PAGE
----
Nigeria's preliminary loading programmes for April continued to emerge, after differentials were heavily weighed down in the last trading cycle by sluggish demand in both Eastern and Western markets. A handful of Nigerian programmes were still outstanding on Monday while Taiwan took some west African crude.
Nigeria’s Bonga programme had yet to emerge, lagging behind other major grades. Schedules for a few small streams were also missing, such as Abo, Pennington and Okono. Taiwan’s CPC reportedly took a cargo of Forcados in its latest buy tender for April arrival.

* Nigeria will export seven cargoes of Bonny Light in April, with volumes set to fall to 228,000 barrels per day (bpd) from 245,000 bpd in March.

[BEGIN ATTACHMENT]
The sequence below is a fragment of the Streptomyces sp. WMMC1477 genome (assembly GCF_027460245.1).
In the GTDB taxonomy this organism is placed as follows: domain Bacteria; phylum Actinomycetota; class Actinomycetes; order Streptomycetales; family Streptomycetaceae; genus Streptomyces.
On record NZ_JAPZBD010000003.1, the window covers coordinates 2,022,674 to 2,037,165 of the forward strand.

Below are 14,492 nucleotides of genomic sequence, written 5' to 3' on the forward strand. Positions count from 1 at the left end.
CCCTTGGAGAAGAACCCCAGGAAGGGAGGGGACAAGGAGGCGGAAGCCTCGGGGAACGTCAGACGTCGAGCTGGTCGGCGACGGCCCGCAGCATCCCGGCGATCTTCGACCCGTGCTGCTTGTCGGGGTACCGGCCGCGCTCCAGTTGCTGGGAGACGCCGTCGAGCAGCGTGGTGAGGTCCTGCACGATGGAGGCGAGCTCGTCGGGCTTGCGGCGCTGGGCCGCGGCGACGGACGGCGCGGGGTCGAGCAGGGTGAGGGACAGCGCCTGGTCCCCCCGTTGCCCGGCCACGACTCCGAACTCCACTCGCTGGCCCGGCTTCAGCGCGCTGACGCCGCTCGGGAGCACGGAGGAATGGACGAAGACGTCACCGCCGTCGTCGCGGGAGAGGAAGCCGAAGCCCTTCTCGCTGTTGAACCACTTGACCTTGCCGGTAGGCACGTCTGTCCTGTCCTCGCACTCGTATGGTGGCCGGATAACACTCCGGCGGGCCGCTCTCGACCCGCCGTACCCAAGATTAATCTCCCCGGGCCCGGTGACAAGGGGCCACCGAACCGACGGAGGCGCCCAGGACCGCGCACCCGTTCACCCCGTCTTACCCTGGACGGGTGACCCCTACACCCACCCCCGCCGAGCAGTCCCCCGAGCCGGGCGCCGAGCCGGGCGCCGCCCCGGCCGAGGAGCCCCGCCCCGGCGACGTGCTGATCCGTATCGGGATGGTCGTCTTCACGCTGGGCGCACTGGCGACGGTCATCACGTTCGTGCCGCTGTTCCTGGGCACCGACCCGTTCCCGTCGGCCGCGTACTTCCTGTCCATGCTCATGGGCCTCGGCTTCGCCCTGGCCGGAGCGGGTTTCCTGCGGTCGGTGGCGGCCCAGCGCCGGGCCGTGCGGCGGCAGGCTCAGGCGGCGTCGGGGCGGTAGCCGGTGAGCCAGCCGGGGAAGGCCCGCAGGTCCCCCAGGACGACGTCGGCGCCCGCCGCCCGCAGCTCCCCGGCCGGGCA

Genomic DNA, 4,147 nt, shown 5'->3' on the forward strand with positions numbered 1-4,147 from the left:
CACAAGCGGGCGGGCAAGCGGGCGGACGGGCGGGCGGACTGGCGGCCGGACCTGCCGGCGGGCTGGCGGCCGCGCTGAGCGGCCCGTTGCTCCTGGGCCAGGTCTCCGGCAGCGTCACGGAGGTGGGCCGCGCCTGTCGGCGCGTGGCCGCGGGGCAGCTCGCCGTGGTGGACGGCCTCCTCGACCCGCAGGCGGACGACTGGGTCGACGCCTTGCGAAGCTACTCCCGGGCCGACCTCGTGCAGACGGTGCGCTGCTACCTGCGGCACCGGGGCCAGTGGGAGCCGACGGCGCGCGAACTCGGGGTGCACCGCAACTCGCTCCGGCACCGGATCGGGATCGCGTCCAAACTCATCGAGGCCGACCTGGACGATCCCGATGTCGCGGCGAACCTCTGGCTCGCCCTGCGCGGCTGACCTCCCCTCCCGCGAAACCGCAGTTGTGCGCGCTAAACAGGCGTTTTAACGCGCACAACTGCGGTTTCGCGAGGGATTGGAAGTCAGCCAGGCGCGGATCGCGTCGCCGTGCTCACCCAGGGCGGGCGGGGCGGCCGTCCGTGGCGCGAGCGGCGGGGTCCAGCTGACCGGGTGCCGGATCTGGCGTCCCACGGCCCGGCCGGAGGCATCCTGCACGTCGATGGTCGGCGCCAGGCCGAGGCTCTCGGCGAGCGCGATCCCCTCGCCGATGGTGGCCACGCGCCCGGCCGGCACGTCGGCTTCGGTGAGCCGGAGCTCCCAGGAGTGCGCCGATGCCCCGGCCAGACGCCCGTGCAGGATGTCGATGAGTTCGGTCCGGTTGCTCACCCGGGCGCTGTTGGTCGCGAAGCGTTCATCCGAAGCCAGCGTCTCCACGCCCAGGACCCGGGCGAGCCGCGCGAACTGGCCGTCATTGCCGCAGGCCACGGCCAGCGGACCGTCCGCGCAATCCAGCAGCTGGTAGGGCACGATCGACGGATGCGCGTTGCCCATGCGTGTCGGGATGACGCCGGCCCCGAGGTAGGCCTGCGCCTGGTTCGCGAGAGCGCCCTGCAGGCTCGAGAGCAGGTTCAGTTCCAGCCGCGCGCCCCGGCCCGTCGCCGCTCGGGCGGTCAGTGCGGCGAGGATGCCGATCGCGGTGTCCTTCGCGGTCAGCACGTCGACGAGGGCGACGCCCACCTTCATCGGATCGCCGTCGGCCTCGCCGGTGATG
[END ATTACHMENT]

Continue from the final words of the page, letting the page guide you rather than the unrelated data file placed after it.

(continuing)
* Exports of Forcados were set at nine cargoes or 283,000 bpd in April, up slightly from 279,000 bpd in March.
* A single cargo of Yoho is due to be exported by Nigeria's NNPC on April 9-10.
* Equatorial Guinea's Zafiro is set to export two cargoes for loading on April 1 and 3.

Published in OIL MARKETS
Friday, 21 February 2020 19:54



It is by definition complex, intricate, requires ingenuity and is perplexing. Out of a clear blue sky just as market analysts had snugly settled down with their forecast outlook for 2020, it  emerged without warning, a shock that  the market is still yet to fully comprehend. Despite the initial slump in global oil benchmarks the price of Brent  rebounded by over 10%  last week.

This week ending, West Texas Intermediate crude for April delivery CLJ20, -1.99%  on the New York Mercantile Exchange fell $1.13, or 2.1%, to $52.75 a barrel, while April Brent crude BRNJ20, -2.23% lost $1.37, or 2.3%, to trade at $57.94 a barrel on ICE Futures Europe. Coronavirus fears returned to the market as the pervading sentiment seems to be that the virus still has a course to run with no clear sign it has peaked.